Wing Banding is one of the many jobs done by our research crew. We wing band our pedigree birds to keep track of who their parents/grandparents are, weights, egg production and even the exact location of the bird. Identifying our pedigree birds is done so that we have a continuous cycle of producing the best pheasants.
What is a pedigree bird? It is the cream of the crop pheasant! Pedigree pheasants have clear, bright eyes, perfect feet with straight toes, and perfect legs and hocks, In general, perfect bodies and feather development are all indicators of a pheasant that is an excellent producer of more perfect birds! These are the birds that we need to identify and follow up on. We wing band these birds at one day old.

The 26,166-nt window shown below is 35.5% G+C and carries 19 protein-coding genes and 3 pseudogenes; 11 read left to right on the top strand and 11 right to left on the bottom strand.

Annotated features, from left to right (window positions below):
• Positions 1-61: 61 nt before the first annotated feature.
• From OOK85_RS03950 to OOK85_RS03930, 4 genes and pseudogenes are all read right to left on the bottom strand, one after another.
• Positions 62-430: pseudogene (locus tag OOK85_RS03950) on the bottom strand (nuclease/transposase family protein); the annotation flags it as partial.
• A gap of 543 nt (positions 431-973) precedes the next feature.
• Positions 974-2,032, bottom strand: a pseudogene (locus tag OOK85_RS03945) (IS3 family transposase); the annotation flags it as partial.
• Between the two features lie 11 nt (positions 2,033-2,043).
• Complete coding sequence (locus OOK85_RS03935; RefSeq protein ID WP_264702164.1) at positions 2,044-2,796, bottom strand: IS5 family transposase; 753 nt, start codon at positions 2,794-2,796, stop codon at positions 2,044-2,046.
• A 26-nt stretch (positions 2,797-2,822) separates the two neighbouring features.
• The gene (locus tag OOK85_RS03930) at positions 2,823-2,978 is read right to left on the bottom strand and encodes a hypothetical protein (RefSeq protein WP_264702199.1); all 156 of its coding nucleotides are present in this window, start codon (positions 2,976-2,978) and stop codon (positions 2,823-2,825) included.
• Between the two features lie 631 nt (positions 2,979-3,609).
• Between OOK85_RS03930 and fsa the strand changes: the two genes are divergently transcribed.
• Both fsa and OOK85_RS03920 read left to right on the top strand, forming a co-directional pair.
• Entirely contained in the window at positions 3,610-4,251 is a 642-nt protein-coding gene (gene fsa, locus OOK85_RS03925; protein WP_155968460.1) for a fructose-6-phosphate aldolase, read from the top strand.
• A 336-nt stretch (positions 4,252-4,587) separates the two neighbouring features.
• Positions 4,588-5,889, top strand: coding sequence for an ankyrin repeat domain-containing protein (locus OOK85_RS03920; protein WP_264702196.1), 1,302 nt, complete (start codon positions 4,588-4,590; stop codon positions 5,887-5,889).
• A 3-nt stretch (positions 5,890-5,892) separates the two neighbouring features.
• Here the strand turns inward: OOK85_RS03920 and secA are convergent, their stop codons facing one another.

How We Wing Band
- In order to wing band without damaging tiny tendons or injuring blood vessels, employees must know the anatomy of the wing.
- The major bones in the wing are shaped like a V.
- There is a tendon running from the shoulder of the bird to the wrist. Yes, pheasants have a wrist! This tendon is called the web cord.
- The entire V shape is covered with a thin piece of skin called the wing web.
- The chick is picked up with one hand and with the thumb and forefinger the tiny wing is held out.
- The band is inserted just past the web cord and not too far into the wing web. If the wing band is not placed perfectly, the tendon or tiny blood vessels can be injured.
The wing banding stays in for the life of the bird and provides us with all the information we need to keep track of our pedigree birds and produce excellent pheasants consistently.